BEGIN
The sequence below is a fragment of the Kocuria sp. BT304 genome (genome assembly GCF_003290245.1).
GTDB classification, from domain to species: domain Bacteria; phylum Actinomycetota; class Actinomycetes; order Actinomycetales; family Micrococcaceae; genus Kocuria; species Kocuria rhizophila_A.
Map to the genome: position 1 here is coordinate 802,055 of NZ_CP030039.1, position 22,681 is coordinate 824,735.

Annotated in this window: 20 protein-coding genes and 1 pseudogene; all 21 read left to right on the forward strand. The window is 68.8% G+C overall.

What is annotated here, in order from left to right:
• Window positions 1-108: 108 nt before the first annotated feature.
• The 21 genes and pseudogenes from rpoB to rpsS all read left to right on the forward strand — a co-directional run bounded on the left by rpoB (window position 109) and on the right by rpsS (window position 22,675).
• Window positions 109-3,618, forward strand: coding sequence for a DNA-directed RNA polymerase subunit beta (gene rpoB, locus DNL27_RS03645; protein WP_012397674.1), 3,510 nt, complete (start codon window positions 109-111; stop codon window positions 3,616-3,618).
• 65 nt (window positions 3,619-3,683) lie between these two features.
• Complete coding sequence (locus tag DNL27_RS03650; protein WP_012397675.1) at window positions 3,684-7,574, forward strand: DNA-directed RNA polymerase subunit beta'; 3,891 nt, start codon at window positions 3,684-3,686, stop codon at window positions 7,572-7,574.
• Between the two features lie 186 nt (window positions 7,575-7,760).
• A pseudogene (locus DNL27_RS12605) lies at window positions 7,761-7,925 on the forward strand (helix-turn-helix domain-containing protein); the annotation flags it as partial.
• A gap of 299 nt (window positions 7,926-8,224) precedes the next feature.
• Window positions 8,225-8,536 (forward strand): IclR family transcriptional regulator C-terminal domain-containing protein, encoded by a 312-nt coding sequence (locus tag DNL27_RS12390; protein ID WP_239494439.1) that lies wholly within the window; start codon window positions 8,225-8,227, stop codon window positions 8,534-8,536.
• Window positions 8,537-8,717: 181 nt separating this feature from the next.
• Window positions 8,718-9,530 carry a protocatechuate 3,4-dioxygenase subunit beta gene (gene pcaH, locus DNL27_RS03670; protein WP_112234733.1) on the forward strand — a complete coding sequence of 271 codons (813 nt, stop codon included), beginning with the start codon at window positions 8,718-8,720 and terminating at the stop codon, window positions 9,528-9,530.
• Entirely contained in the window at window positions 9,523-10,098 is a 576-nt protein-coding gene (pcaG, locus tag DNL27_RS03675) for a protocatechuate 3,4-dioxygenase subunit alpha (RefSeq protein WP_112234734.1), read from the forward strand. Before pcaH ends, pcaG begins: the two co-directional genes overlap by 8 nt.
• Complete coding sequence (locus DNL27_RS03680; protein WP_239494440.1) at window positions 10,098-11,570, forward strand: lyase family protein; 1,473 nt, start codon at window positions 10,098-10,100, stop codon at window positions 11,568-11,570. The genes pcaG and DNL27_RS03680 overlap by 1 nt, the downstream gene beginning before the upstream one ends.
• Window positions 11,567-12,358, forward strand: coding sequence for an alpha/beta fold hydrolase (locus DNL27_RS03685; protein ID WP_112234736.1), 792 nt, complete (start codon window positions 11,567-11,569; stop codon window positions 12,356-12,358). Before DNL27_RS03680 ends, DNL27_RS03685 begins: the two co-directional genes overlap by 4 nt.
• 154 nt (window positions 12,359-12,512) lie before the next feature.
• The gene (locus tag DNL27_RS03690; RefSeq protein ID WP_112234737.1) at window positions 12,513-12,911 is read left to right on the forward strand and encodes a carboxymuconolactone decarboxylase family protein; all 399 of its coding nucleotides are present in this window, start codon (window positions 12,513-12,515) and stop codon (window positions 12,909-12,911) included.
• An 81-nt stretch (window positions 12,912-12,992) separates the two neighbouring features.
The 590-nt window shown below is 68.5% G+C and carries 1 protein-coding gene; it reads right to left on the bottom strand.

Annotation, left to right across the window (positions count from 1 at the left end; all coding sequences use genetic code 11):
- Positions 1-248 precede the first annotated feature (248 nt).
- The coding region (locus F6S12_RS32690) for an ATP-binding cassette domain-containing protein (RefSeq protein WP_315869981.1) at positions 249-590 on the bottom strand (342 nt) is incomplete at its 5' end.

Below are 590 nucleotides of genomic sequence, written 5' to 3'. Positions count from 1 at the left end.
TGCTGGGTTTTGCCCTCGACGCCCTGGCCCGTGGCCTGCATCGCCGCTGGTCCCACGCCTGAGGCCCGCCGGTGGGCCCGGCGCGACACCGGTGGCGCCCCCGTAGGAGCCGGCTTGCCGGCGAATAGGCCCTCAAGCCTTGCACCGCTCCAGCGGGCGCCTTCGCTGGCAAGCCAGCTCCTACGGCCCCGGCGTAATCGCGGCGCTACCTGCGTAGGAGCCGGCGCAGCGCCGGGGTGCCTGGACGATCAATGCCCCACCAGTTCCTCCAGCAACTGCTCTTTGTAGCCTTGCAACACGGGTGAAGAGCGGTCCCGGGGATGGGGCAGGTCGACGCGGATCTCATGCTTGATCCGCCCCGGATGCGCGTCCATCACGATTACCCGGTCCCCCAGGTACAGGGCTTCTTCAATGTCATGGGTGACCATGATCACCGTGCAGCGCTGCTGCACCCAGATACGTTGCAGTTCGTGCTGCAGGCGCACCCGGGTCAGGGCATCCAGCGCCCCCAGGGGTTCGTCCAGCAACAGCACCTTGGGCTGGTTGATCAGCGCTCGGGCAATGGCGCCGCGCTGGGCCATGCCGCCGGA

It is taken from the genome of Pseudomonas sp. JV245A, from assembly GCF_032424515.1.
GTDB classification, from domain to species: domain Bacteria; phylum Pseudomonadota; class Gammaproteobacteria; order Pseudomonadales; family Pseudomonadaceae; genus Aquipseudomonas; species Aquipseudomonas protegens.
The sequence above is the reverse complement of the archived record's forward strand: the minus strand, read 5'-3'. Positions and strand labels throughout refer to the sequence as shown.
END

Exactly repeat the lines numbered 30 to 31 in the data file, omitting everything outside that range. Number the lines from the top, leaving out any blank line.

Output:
GTDB classification, from domain to species: domain Bacteria; phylum Pseudomonadota; class Gammaproteobacteria; order Pseudomonadales; family Pseudomonadaceae; genus Aquipseudomonas; species Aquipseudomonas protegens.
The sequence above is the reverse complement of the archived record's forward strand: the minus strand, read 5'-3'. Positions and strand labels throughout refer to the sequence as shown.